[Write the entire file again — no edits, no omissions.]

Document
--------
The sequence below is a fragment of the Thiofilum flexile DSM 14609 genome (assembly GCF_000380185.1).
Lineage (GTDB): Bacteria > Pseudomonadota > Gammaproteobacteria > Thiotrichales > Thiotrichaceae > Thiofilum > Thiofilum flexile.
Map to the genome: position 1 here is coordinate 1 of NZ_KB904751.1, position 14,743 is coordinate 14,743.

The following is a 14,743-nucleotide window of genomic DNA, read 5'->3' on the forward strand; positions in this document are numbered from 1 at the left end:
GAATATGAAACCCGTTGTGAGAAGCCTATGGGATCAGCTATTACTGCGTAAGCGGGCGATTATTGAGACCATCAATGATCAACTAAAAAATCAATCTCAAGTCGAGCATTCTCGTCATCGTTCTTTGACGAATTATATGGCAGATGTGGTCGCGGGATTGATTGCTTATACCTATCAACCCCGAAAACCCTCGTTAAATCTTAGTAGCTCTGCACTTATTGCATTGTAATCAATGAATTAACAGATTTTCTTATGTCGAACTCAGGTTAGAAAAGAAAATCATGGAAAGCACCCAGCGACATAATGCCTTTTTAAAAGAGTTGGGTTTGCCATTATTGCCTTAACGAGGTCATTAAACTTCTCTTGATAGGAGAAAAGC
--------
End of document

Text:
The sequence below is a fragment of the Thiofilum flexile DSM 14609 genome (assembly GCF_000380185.1).
Lineage (GTDB): Bacteria > Pseudomonadota > Gammaproteobacteria > Thiotrichales > Thiotrichaceae > Thiofilum > Thiofilum flexile.
Map to the genome: position 1 here is coordinate 1 of NZ_KB904751.1, position 14,743 is coordinate 14,743.

The following is a 14,743-nucleotide window of genomic DNA, read 5'->3' on the forward strand; positions in this document are numbered from 1 at the left end:
GAATATGAAACCCGTTGTGAGAAGCCTATGGGATCAGCTATTACTGCGTAAGCGGGCGATTATTGAGACCATCAATGATCAACTAAAAAATCAATCTCAAGTCGAGCATTCTCGTCATCGTTCTTTGACGAATTATATGGCAGATGTGGTCGCGGGATTGATTGCTTATACCTATCAACCCCGAAAACCCTCGTTAAATCTTAGTAGCTCTGCACTTATTGCATTGTAATCAATGAATTAACAGATTTTCTTATGTCGAACTCAGGTTAGAAAAGAAAATCATGGAAAGCACCCAGCGACATAATGCCTTTTTAAAAGAGTTGGGTTTGCCATTATTGCCTTAACGAGGTCATTAAACTTCTCTTGATAGGAGAAAAGC